Follow us:

Husky Football Blog

The latest news and analysis on the Montlake Dawgs.

August 27, 2014 at 11:00 AM

Aloha from Hawaii

Honolulu at sunrise this morning. (Adam Jude/The Seattle Times)

Honolulu at sunrise this morning. (Adam Jude/The Seattle Times)

Happy Wednesday, everyone. And Aloha from Honolulu.

This is my first time out in Hawaii, so I wanted to take advantage of the Huskies’ trip out here and make a mini work vacation out of it. I’ll be writing and blogging for the next couple days from my hotel room here in Waikiki (and probably from the beach, too) leading up to Saturday’s 7:30 p.m. PT kickoff at Aloha Stadium.

Percy Allen has post-practice interviews covered today, so look for his updates soon as well.

I hope everyone gets a chance today to check out our package on Psalm Wooching, who is much more than just a cool name. His dad did get a kick out of the fact that his son was dubbed one of the best names in college football, but Psalm comes across as a humble guy with a lot of passions — family, culture, faith, football, rugby and, yes, fire dancing.

His father leads a group of men in the fire dance four nights at week on the Big Island, and Psalm has performed the fire dance a couple times at UW. He did it at the Raise the Woof event last year — and burned his hand trying to put out the flame. He performed again on Sunday during a team talent show, the final stage of the “Husky Olympics” that have been going on all fall camp. There’s no doubt about Psalm’s talent, and I think we’ll see that translate even more on the football field this year, especially if he continues to listen to his friend and mentor, Hau’oli Kikaha.

“All I can say is I’ve given my all, done as much as I can do, and now I feel like it’s been showing on the field, too,” Wooching said.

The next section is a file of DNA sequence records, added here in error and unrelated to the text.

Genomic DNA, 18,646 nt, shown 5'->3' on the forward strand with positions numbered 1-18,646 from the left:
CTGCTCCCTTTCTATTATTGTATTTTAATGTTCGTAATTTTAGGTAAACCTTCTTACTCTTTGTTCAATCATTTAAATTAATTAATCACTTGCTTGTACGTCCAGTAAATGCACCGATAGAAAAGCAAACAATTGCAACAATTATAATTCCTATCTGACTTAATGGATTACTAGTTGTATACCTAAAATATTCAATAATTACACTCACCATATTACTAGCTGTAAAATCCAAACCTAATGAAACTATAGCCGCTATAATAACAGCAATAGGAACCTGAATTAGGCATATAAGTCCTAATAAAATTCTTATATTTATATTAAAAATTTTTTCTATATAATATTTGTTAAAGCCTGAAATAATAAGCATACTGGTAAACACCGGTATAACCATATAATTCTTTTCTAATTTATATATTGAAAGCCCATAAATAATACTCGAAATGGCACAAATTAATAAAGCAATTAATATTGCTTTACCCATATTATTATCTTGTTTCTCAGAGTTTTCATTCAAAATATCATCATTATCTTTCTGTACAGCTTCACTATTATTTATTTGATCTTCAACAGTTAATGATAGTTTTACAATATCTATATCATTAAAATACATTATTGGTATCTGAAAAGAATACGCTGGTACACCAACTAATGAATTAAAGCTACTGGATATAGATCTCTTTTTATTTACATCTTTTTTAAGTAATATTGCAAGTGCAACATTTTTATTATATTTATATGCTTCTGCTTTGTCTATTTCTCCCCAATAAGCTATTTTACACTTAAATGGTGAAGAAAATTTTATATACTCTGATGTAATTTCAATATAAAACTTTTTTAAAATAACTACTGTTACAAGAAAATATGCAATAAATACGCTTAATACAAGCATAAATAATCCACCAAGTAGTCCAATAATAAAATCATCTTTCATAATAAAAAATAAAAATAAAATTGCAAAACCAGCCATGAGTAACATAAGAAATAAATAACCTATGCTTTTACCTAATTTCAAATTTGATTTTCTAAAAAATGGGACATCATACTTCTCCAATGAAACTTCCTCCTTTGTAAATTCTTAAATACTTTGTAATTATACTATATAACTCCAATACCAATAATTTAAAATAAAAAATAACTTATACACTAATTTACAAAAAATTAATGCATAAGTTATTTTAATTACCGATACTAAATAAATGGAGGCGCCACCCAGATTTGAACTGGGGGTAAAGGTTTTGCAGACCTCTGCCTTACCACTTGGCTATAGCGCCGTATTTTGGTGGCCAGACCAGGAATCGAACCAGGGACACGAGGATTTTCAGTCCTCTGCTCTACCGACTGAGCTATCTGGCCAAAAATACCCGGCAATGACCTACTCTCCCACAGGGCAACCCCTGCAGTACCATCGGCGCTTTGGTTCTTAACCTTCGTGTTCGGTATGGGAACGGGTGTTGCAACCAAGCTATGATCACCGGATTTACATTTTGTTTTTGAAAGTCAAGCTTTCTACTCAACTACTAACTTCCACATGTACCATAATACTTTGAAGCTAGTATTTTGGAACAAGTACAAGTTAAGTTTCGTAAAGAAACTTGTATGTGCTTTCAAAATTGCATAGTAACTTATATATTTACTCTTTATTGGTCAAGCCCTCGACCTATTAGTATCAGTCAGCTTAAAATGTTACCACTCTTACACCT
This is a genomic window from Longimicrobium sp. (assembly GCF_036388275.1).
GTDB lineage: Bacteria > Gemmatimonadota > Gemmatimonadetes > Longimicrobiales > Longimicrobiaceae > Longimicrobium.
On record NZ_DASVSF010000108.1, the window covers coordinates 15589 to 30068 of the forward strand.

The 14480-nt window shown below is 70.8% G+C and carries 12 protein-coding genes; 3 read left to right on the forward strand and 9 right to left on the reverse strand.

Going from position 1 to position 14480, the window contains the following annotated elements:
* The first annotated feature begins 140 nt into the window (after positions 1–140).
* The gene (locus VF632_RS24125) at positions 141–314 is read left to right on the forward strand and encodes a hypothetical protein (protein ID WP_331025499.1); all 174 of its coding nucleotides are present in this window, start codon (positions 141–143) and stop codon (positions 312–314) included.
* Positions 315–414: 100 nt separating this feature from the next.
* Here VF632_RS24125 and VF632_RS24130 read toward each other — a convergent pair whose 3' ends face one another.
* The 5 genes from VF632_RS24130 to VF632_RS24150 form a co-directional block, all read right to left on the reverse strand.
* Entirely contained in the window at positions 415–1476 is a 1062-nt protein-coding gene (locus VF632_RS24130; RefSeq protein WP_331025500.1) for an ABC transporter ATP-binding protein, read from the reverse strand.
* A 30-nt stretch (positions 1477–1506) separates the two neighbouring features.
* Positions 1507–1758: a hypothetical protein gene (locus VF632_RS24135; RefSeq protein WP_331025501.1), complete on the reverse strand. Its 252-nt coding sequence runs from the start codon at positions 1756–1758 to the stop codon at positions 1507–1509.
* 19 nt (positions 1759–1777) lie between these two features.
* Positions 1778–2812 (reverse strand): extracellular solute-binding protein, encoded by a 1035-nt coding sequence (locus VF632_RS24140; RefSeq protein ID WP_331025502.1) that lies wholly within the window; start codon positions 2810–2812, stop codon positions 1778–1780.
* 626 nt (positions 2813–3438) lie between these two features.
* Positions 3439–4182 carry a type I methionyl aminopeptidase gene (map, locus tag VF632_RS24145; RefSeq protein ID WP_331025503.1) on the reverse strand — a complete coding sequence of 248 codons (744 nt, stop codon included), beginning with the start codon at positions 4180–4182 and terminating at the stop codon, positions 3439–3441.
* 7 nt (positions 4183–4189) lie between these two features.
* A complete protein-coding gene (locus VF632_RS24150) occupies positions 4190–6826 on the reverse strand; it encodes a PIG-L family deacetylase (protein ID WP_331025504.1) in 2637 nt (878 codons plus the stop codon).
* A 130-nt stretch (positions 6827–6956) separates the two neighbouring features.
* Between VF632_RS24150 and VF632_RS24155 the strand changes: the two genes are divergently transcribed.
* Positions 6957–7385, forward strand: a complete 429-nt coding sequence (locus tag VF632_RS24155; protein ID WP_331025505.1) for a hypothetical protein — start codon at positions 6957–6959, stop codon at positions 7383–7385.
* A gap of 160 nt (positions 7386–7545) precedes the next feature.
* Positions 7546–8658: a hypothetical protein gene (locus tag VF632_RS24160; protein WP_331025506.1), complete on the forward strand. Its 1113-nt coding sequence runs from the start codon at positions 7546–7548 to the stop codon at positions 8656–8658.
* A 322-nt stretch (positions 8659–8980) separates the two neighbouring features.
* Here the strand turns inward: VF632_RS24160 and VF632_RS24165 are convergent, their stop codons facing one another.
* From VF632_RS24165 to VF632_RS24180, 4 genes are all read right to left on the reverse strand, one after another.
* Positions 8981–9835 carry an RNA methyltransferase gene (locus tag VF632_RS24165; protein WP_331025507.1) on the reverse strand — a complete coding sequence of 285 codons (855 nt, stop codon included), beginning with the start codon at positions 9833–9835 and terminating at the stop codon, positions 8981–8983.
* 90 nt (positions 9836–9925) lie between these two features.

The transition to the “buck” end, he said, has been smooth for him.

“I think it’s pretty much the natural position for me,” he said. “Playing rugby, being able to rush that outside tackle and get to that quarterback, it’s a natural position for us Polynesians — we like to hit. So it’s good to anchor down and be that force player on the edge. Also getting some drops and hopefully getting some interceptions. That’ll come.”

Comments

COMMENTS

No personal attacks or insults, no hate speech, no profanity. Please keep the conversation civil and help us moderate this thread by reporting any abuse. See our Commenting FAQ.



The opinions expressed in reader comments are those of the author only, and do not reflect the opinions of The Seattle Times.


Advertising
The Seattle Times

The door is closed, but it's not locked.

Take a minute to subscribe and continue to enjoy The Seattle Times for as little as 99 cents a week.

Subscription options ►

Already a subscriber?

We've got good news for you. Unlimited seattletimes.com content access is included with most subscriptions.

Subscriber login ►
The Seattle Times

To keep reading, you need a subscription upgrade.

We hope you have enjoyed your complimentary access. For unlimited seattletimes.com access, please upgrade your digital subscription.

Call customer service at 1.800.542.0820 for assistance with your upgrade or questions about your subscriber status.

The Seattle Times

To keep reading, you need a subscription.

We hope you have enjoyed your complimentary access. Subscribe now for unlimited access!

Subscription options ►

Already a subscriber?

We've got good news for you. Unlimited seattletimes.com content access is included with most subscriptions.

Activate Subscriber Account ►